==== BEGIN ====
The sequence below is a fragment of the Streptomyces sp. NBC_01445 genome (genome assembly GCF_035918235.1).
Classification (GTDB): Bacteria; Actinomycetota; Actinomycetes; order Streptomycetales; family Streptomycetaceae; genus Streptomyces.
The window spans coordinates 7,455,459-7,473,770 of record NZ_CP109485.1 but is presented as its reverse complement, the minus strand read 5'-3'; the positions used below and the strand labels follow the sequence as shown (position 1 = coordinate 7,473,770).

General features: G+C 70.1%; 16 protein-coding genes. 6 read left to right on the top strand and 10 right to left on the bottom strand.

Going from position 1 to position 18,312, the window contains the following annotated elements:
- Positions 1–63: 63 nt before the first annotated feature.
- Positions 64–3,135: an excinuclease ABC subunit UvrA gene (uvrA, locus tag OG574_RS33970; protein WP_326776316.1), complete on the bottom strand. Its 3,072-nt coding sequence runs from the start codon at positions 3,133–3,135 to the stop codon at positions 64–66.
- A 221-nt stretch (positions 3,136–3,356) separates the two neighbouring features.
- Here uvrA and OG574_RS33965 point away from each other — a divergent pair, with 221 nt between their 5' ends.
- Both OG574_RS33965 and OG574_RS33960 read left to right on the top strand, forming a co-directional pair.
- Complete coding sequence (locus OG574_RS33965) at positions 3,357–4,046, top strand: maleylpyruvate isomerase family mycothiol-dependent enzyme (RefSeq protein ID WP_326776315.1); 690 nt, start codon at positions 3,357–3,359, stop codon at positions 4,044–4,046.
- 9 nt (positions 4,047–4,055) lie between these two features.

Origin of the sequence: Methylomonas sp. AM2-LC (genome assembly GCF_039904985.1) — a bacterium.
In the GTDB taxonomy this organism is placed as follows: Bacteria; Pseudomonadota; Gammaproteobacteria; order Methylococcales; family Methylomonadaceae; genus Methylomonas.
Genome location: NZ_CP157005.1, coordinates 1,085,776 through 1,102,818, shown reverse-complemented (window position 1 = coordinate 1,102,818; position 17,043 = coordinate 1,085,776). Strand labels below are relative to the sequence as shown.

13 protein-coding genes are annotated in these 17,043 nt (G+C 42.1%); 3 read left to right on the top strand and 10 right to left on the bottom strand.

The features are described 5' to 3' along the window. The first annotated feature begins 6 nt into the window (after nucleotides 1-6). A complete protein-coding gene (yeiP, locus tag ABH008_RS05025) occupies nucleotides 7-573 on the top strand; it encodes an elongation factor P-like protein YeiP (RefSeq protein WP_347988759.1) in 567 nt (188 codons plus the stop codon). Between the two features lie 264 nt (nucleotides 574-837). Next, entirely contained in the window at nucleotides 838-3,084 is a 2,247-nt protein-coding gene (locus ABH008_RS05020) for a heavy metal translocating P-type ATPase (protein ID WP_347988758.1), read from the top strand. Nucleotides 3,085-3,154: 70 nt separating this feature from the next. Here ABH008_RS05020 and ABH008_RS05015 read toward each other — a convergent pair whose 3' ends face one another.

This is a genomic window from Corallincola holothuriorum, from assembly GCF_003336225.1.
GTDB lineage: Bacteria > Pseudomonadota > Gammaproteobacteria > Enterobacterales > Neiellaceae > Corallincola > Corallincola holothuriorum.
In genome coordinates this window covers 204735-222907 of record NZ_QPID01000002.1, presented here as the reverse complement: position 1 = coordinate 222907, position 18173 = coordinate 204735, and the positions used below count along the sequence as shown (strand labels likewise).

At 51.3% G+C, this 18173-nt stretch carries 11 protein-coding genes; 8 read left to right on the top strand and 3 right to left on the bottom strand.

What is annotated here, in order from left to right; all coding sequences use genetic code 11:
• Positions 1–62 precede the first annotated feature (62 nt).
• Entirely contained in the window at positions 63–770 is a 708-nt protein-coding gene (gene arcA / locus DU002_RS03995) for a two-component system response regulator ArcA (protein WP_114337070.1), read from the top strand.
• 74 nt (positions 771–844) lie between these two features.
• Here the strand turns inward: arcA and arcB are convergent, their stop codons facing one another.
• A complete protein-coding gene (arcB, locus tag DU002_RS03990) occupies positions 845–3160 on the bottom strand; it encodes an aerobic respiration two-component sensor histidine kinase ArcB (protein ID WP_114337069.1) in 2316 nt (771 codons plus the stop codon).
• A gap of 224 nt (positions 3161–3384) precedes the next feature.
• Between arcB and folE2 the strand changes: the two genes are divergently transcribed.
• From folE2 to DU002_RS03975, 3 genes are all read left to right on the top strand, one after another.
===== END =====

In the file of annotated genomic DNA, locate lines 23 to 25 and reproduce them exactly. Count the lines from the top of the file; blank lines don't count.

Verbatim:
• Positions 1–62 precede the first annotated feature (62 nt).
• Entirely contained in the window at positions 63–770 is a 708-nt protein-coding gene (gene arcA / locus DU002_RS03995) for a two-component system response regulator ArcA (protein WP_114337070.1), read from the top strand.
• 74 nt (positions 771–844) lie between these two features.